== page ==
Relevant articles, podcasts, videos, and more from around the internet - curated and summarized by our team

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The Roman Empire became one of antiquity's most expansive powers as a result of its effective use of terror to subdue would-be opponents. This in-depth essay explores ancient primary resources showcasing the horrifying extent of Rome's use of terror. Historians record Rome's violent tactics in detail, including the enslavement of entire populations and the mass killing of whole cities. Even as terror and violence proved effective in war, many Romans came to view the tactics with skepticism.

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Bread in ancient Rome was much more than a pre-dinner snack or garlic-covered side dish, with wheat and grains making up about 70% of the Roman diet. The word for "cereal" even stems from the goddess Ceres—the Roman equivalent of Greece's Demeter—to whom they prayed for good harvests. This article details the importance of bread to the average ancient Roman and includes instructions on how to make a Roman loaf at home.

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Ever wonder how long it would take to cross the Roman Empire? This interactive map created by Stanford University does the math for you. The tool can calculate the time and finances necessary to cross the empire during antiquity, specifically at about 200 CE. This model allows users to chart their course across the ancient civilization using 14 modes of road travel, from ox cart to army march, and two types of boat travel.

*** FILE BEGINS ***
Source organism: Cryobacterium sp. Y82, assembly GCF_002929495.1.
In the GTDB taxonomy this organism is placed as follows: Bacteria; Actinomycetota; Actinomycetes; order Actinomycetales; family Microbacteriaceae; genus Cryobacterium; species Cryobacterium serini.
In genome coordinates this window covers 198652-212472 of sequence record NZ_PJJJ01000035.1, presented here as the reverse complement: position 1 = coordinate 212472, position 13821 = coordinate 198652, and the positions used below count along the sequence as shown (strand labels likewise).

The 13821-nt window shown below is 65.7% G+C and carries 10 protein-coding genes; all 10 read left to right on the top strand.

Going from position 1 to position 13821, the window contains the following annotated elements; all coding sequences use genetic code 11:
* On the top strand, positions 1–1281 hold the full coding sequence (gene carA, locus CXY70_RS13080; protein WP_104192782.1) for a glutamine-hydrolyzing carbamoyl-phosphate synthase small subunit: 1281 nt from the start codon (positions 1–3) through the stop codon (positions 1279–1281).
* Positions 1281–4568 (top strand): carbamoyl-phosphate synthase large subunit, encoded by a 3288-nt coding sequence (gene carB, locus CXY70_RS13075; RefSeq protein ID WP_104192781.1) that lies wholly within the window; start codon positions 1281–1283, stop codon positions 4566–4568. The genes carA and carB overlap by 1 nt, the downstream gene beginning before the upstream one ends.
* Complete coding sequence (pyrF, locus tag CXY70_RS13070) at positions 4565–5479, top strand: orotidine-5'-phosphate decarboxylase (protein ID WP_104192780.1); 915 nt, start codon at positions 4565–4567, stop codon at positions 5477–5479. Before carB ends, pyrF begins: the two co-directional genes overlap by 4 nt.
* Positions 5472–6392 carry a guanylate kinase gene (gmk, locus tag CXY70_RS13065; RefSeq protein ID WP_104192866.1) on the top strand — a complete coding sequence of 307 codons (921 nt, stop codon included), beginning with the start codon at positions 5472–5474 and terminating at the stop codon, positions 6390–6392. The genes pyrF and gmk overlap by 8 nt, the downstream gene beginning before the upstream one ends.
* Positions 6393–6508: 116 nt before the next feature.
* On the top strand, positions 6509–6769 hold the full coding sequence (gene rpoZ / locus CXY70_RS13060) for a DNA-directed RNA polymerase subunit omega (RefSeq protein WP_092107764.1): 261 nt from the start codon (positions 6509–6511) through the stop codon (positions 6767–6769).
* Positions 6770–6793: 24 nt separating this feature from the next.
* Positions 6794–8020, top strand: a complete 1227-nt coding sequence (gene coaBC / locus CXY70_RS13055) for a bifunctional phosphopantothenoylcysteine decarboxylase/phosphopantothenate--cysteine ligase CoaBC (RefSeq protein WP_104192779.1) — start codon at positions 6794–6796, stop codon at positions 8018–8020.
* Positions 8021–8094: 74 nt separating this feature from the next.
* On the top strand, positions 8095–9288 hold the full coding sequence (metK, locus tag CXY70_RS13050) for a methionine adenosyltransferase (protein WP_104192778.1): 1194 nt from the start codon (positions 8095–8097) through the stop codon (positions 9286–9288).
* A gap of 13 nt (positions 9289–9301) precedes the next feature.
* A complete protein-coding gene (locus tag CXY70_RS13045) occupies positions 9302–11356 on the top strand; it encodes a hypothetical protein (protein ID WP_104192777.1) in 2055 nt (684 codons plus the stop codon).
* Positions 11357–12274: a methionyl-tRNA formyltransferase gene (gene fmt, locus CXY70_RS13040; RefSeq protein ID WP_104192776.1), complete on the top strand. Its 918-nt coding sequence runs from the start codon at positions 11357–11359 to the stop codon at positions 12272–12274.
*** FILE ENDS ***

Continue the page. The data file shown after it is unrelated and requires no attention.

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The Roman Empire's capital city was home to about one million people at its peak and managed to provide running water to many of its homes, fountains, and public baths. Such a feat was made possible by the 11 aqueducts that poured into ancient Rome from the countryside. This article explains the science and labor behind Rome's aqueducts.

A watercolor painting of what an ancient Roman road looked like as it wound through a city.
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Known for their almost absurd straightness, Roman roads connected the empire's armies, messengers, and traders as imperial administrators sought to keep down rebellion and build up Roman wealth. Rome's highways are more durable than those developed today, and many are still in use. Learn how Rome used roads to govern in this brief list.

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Constructed on land cleared by the Great Fire of Rome in 64 CE, Emperor Nero's large "Golden House" was intended to allow at least some access to the public. The palace included gilded rooms, multiple gardens, zoo-like enclosures, an artificial lake large enough to house a boat, and a giant statue of Nero himself. The palace was short-lived and was dismantled and destroyed after Nero's death in 68 CE.